speaks over Brutus's body, calling him the noblest Roman of all. While
the other conspirators acted out of envy and ambition, he observes, Brutus
genuinely believed that he acted for the benefit of Rome. Octavius orders
that Brutus be buried in the most honourable way. The men then depart
to celebrate their victory
Literary scholars have debated for centuries
about the question of who exactly is the protagonist of this play. The
seemingly simple answer to this question would be Julius Caesar himself-after
all, the play is named after him, and the events of the play all relate
to him. However, Caesar only appears in three scenes (four if the ghost
is included), thus apparently making him an unlikely choice for the protagonist,
who is supposed to be the main character. Meanwhile, Brutus, who is in
the play much more often than Caesar (and actually lasts until the final
scene), is not the title character of the play, and is, listed in the
dramatis personae not only after Caesar, but also after the entire triumvirate
and some senators who barely appear in the play. Determining the protagonist
is one of the many engaging issues presented in the play.
The play has been called the tragedy of Brutus,
an honourable man caught up in a fate he cannot understand. Shakespeare
examines the nature of rebellion and political power and employs dramatic
irony to great effect.
The figure of Julius Caesar held particular
fascination for the Elizabethans. He was a soldier, scholar, and politician
(Francis Bacon held him in special regard for the universality of his
genius); he had been killed by his greatest friend (Shakespeare alluded
to the "bastard hand" of Brutus in Henry VI, Part 2); and he
was seen as the first Roman to perceive and, in part, to achieve the benefits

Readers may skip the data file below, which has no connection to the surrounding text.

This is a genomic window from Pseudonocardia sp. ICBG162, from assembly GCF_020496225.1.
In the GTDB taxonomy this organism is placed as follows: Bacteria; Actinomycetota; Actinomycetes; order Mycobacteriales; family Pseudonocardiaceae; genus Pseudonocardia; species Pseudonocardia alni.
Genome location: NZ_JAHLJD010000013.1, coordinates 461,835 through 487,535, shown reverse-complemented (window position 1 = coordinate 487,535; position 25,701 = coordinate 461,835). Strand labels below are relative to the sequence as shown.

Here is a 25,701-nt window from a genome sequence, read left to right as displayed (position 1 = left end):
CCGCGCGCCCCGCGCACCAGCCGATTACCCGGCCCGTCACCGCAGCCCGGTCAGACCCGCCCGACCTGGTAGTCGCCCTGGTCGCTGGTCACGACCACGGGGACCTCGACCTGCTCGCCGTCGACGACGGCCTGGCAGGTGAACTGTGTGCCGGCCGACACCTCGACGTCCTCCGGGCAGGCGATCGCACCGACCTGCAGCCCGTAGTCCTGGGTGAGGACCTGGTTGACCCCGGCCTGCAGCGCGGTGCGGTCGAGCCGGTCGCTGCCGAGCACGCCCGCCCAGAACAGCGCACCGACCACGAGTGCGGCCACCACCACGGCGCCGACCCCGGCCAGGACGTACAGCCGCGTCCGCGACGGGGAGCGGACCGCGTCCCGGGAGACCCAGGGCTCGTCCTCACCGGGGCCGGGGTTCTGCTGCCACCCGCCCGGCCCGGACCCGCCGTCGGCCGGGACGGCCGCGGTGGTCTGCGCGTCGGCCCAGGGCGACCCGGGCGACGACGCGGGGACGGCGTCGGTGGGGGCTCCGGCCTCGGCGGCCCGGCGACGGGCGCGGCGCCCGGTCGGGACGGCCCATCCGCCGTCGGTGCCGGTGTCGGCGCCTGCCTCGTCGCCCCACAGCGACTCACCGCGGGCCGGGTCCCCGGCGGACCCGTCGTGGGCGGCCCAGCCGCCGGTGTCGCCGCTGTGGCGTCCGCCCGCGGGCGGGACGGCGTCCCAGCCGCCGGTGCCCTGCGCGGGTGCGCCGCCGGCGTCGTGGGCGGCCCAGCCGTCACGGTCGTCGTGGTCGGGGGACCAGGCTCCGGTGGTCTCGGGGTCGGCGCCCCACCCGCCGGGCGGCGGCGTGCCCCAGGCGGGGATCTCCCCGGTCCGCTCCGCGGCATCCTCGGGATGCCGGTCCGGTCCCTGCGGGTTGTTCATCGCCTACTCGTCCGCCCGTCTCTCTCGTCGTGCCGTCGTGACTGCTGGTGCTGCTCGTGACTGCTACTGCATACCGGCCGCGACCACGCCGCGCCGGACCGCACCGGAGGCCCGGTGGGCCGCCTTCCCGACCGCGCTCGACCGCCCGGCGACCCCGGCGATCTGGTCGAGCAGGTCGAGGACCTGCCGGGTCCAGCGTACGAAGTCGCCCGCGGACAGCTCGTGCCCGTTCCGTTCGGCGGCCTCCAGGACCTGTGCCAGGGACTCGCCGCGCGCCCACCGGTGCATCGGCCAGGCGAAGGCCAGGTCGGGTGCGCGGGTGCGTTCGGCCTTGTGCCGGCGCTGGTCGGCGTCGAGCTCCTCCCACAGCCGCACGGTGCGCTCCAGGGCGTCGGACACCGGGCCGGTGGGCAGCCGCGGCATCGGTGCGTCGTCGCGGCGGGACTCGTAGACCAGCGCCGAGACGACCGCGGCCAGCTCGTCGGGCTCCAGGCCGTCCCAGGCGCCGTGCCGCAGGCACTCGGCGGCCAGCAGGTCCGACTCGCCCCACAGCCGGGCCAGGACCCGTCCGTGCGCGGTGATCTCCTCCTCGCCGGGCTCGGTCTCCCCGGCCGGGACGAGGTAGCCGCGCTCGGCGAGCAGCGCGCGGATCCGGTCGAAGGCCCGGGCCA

of a monarchical state.
Shakespeare's Caesar appears in just three
scenes and is murdered before the play is half finished, though several
characters respond to and reflect upon the central fact of the great man.
This is the dramatic strategy of an ironist, or of a writer who wishes
to question human behaviour and to observe interactions and consequences.
In fact, Caesar influences the whole play, for he appears after his death
as a bloodstained corpse and as a ghost before battle. Both Brutus and
Cassius die conscious of Caesar and even speak to him as if he were present.
And then his heir takes command, to "part the glories" of what
is for him a "happy day."
other ways Julius Caesar is shaped differently from the histories and
tragedies that precede it, as if in manner as in subject matter Shakespeare
was making decisive changes. The scene moves only from Rome to the battlefield
and with this new setting language becomes more restrained, firmer, and
sharper. Extensive descriptive images are few, and single words such as
"Roman," "honour," "love," "friend,"
and proper names are repeated as if to enforce contrasts and ironies.
In performance this sharp verbal edge--linked with commanding performances
and the various excitements of debate, conspiracy, private crises, political
eloquence, mob violence, supernatural portents, personal antagonisms,
battle, and deaths--holds attention. The play continues to have popular
appeal and to fascinate.